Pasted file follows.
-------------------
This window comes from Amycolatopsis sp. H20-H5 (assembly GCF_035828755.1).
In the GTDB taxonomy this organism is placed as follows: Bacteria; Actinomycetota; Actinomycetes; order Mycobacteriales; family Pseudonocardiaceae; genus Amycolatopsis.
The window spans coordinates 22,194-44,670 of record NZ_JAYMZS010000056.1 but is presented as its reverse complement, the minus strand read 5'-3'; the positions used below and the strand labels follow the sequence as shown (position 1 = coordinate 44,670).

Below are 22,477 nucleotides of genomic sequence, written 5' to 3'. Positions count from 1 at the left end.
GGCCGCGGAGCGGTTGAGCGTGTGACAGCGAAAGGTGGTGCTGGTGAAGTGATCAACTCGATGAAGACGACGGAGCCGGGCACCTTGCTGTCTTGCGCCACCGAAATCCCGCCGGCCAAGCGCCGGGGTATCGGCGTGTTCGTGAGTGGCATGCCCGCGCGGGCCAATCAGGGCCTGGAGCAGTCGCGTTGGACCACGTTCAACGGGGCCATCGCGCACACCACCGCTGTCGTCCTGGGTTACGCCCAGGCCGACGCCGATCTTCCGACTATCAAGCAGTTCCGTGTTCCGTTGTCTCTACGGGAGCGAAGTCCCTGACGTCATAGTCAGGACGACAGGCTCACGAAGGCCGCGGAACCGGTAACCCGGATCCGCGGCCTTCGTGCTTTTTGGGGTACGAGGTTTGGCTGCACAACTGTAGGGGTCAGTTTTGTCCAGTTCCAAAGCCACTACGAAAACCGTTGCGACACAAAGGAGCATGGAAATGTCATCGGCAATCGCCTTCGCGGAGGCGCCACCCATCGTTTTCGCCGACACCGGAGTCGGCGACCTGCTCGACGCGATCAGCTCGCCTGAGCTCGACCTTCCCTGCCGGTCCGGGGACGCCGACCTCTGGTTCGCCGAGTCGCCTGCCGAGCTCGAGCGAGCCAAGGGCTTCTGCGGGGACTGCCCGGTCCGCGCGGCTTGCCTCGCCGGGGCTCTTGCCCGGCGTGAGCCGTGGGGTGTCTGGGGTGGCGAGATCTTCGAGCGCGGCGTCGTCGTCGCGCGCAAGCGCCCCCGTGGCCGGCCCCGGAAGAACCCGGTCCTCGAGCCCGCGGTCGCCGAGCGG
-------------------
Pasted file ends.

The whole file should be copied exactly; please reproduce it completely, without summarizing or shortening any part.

This window comes from Amycolatopsis sp. H20-H5 (assembly GCF_035828755.1).
In the GTDB taxonomy this organism is placed as follows: Bacteria; Actinomycetota; Actinomycetes; order Mycobacteriales; family Pseudonocardiaceae; genus Amycolatopsis.
The window spans coordinates 22,194-44,670 of record NZ_JAYMZS010000056.1 but is presented as its reverse complement, the minus strand read 5'-3'; the positions used below and the strand labels follow the sequence as shown (position 1 = coordinate 44,670).

Below are 22,477 nucleotides of genomic sequence, written 5' to 3'. Positions count from 1 at the left end.
GGCCGCGGAGCGGTTGAGCGTGTGACAGCGAAAGGTGGTGCTGGTGAAGTGATCAACTCGATGAAGACGACGGAGCCGGGCACCTTGCTGTCTTGCGCCACCGAAATCCCGCCGGCCAAGCGCCGGGGTATCGGCGTGTTCGTGAGTGGCATGCCCGCGCGGGCCAATCAGGGCCTGGAGCAGTCGCGTTGGACCACGTTCAACGGGGCCATCGCGCACACCACCGCTGTCGTCCTGGGTTACGCCCAGGCCGACGCCGATCTTCCGACTATCAAGCAGTTCCGTGTTCCGTTGTCTCTACGGGAGCGAAGTCCCTGACGTCATAGTCAGGACGACAGGCTCACGAAGGCCGCGGAACCGGTAACCCGGATCCGCGGCCTTCGTGCTTTTTGGGGTACGAGGTTTGGCTGCACAACTGTAGGGGTCAGTTTTGTCCAGTTCCAAAGCCACTACGAAAACCGTTGCGACACAAAGGAGCATGGAAATGTCATCGGCAATCGCCTTCGCGGAGGCGCCACCCATCGTTTTCGCCGACACCGGAGTCGGCGACCTGCTCGACGCGATCAGCTCGCCTGAGCTCGACCTTCCCTGCCGGTCCGGGGACGCCGACCTCTGGTTCGCCGAGTCGCCTGCCGAGCTCGAGCGAGCCAAGGGCTTCTGCGGGGACTGCCCGGTCCGCGCGGCTTGCCTCGCCGGGGCTCTTGCCCGGCGTGAGCCGTGGGGTGTCTGGGGTGGCGAGATCTTCGAGCGCGGCGTCGTCGTCGCGCGCAAGCGCCCCCGTGGCCGGCCCCGGAAGAACCCGGTCCTCGAGCCCGCGGTCGCCGAGCGG